Public questions lot size, noise proposals in Chester zoning regs

By Shawn Cunningham
©The Chester Telegraph – 2014

The Chester Select Board reconvened its public hearing on new zoning regulations on Wednesday, July 16 with a much larger crowd than had attended the July 2 meeting, in which only two members of the public attended.

At that July 2 meeting, some thought the sparse attendance was due to it being scheduled as the seventh item on an agenda that included an executive session, making it difficult to know how late the zoning questions would be considered.

The next public hearing on the proposed Chester zoning regulations will be held at 6 p.m. Wednesday Aug. 6 at Chester Town Hall, 556 Elm St.

Slated for an hour before the regular board meeting, the July 16 stand-alone session drew about 13 people who posed questions on a number of new or revised regulations. It did not, however, draw a full Select Board. Tom Bock, select board member and chairman of the planning commission that drafted the proposed regs, attempted to recuse himself from considering the proposals, but the board lacked a quorum of three. With the arrival of board member Arne Jonynas shortly after 6 p.m., Bock took a seat in the audience with commission members Naomi Johnson and Randall Wiggin, who had not attended the previous public hearing.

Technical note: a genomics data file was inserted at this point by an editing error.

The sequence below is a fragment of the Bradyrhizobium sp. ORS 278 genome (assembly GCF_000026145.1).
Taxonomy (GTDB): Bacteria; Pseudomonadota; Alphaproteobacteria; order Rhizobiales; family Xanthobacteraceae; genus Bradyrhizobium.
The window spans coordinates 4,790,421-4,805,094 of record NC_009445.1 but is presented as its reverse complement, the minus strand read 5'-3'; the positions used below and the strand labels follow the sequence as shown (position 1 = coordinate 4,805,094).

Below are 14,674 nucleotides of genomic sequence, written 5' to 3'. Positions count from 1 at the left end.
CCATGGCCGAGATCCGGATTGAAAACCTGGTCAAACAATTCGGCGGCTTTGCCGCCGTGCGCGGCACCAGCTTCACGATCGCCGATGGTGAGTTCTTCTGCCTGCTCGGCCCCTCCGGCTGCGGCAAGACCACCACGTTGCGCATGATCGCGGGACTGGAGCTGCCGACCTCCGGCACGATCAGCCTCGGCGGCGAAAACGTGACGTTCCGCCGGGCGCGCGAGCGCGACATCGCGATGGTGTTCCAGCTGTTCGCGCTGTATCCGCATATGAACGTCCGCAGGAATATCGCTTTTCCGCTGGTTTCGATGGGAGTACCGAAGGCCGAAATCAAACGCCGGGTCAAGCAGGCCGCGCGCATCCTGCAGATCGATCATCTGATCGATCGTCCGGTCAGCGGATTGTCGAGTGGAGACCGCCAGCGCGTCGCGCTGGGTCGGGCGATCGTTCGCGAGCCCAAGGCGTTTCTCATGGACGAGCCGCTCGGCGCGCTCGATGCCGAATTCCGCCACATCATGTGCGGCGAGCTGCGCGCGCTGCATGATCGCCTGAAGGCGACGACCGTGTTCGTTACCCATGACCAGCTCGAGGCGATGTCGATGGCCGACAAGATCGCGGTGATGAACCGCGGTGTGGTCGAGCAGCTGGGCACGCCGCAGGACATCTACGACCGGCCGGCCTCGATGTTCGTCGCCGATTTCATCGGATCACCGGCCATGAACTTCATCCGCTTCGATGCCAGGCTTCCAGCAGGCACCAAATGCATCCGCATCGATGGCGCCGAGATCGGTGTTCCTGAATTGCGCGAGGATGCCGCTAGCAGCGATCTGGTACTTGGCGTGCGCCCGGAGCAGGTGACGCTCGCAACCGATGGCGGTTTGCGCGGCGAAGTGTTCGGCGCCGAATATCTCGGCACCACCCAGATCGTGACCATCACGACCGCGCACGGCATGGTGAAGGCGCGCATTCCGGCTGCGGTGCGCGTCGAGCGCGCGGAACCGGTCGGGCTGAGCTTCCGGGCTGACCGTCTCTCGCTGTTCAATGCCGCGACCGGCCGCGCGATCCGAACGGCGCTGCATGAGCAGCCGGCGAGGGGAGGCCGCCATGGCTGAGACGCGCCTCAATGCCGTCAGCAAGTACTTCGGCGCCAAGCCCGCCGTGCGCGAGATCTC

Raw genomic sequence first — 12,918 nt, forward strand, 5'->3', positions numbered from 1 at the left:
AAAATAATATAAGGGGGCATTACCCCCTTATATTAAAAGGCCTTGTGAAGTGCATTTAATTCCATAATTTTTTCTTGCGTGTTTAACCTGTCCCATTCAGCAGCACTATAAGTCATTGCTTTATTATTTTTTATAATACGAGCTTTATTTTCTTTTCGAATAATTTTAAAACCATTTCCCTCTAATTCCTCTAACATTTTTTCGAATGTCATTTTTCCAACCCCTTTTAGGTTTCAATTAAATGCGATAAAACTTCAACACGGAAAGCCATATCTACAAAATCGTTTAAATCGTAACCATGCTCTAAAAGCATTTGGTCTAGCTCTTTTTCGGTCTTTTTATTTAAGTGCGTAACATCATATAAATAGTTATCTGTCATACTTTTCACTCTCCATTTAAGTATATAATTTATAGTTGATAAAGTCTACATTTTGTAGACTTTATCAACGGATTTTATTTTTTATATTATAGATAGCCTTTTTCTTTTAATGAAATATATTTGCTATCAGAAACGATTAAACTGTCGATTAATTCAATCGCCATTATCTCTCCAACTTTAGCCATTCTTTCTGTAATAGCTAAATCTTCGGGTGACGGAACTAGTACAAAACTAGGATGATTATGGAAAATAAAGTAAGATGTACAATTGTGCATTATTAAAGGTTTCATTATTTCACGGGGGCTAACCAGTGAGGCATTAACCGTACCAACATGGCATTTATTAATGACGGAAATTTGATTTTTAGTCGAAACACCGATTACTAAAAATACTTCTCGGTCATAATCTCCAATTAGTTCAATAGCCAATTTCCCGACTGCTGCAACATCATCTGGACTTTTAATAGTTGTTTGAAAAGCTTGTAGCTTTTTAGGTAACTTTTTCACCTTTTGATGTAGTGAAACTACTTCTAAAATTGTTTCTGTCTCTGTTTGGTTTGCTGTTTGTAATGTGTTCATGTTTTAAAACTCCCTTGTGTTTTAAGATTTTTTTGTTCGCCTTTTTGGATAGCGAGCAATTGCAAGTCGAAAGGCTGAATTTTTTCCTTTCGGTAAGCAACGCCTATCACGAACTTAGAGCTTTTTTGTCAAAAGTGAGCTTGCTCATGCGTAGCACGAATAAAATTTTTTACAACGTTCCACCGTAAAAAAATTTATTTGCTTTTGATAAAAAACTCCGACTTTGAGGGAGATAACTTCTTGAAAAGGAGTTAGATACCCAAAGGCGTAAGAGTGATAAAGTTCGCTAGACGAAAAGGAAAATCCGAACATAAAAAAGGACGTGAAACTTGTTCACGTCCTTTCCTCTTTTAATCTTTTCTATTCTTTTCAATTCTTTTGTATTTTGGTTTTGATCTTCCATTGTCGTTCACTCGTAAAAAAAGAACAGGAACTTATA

Among the topics that the crowd wanted to discuss were:

  • the new noise standards;
  • the change in minimum lot size from 80,000 to more than 130,000 square feet for more than two thirds of the town;
  • the new addition of gas stations to the Residential/Commercial district, which includes Main Street from St. Joseph’s Catholic church to the Williams River Bridge and from Stone Village Antiques south on 103 to the American Legion; and
  • a definition of what the “center” of Chester is as referred to in “special criteria” for conditional uses in Chester’s zoning regulations.

In response to board chairman John DeBenedetti’s fear that the town would have to respond to complaints about such things as splitting wood,  Bock and Johnson explained that these regulations were new, but no stricter than those of many towns they looked at.